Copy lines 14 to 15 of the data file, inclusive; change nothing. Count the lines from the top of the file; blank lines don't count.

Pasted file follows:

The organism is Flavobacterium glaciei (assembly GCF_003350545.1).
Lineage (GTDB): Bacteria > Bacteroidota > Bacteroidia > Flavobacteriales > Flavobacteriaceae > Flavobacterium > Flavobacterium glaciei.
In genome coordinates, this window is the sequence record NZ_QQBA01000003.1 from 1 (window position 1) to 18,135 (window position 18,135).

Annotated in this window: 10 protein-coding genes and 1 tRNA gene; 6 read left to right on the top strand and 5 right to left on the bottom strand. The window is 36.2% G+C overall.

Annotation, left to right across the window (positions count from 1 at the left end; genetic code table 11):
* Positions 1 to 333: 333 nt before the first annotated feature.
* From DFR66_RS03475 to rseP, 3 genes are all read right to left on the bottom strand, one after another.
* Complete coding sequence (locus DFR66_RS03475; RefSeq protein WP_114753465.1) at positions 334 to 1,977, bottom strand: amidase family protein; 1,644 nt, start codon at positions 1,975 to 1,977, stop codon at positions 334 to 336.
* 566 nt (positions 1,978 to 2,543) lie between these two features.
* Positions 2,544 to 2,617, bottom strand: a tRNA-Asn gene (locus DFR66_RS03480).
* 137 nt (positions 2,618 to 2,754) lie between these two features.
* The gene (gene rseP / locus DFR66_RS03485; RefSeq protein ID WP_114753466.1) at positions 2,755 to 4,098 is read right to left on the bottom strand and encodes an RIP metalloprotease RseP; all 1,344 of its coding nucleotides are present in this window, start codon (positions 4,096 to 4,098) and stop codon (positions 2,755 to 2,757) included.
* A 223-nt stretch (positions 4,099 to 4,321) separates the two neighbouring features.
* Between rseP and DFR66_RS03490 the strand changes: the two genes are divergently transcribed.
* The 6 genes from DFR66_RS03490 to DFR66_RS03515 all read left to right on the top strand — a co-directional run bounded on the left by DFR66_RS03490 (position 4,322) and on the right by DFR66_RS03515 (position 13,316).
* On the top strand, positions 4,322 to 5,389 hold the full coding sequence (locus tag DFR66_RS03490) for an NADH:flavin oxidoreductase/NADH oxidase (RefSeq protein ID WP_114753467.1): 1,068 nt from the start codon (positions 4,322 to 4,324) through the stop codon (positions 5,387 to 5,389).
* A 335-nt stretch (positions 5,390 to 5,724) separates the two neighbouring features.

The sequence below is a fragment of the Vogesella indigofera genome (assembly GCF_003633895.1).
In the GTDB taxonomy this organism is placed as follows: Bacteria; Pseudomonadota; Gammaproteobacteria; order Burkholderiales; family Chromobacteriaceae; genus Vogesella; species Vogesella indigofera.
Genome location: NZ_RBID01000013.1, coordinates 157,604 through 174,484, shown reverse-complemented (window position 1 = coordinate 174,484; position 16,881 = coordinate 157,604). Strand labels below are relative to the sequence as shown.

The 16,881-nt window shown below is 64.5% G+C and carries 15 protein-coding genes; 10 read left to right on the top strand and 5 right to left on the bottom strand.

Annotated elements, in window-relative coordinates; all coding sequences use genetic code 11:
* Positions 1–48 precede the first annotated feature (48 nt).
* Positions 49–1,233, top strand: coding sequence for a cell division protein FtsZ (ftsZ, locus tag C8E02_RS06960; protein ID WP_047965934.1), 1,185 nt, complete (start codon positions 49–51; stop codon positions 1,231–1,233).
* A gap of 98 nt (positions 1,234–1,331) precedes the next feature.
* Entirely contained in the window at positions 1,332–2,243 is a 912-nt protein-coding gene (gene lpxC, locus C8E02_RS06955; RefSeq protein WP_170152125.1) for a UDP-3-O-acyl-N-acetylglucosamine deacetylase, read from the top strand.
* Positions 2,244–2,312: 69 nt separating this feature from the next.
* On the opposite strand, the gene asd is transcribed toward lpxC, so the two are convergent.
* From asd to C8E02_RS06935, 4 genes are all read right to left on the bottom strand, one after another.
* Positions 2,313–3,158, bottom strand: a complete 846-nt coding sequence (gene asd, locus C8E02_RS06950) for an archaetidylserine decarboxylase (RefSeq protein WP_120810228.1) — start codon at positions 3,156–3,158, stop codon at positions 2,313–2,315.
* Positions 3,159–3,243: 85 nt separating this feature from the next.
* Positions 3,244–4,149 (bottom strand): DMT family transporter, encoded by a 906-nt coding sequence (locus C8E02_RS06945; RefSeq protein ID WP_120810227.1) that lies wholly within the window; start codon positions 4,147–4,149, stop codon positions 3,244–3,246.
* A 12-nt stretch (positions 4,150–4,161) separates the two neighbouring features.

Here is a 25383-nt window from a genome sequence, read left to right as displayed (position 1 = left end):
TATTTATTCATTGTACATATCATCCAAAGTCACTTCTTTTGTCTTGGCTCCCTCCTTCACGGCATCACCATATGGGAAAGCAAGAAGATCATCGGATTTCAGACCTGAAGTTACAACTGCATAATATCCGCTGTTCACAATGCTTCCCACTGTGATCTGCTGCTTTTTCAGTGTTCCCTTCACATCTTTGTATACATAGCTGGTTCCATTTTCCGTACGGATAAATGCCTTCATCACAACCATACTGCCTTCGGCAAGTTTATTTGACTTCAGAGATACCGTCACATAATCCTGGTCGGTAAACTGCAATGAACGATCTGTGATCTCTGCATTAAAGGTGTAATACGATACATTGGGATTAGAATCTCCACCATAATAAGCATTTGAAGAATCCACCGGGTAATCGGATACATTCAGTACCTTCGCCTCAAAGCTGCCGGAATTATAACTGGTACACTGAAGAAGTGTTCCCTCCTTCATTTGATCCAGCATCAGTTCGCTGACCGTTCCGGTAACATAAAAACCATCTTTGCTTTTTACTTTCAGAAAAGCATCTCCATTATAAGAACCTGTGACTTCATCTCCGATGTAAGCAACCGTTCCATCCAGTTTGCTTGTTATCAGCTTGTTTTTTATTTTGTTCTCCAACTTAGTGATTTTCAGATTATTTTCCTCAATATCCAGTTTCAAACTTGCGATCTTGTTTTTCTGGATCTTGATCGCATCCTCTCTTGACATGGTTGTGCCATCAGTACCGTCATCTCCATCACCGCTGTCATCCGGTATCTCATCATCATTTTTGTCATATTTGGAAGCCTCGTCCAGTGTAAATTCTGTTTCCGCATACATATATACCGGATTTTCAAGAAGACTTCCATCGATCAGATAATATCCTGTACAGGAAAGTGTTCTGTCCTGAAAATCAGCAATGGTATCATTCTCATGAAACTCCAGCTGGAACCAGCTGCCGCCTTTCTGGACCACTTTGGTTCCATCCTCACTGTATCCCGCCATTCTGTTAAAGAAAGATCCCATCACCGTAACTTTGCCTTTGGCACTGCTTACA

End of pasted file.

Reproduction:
* Between rseP and DFR66_RS03490 the strand changes: the two genes are divergently transcribed.
* The 6 genes from DFR66_RS03490 to DFR66_RS03515 all read left to right on the top strand — a co-directional run bounded on the left by DFR66_RS03490 (position 4,322) and on the right by DFR66_RS03515 (position 13,316).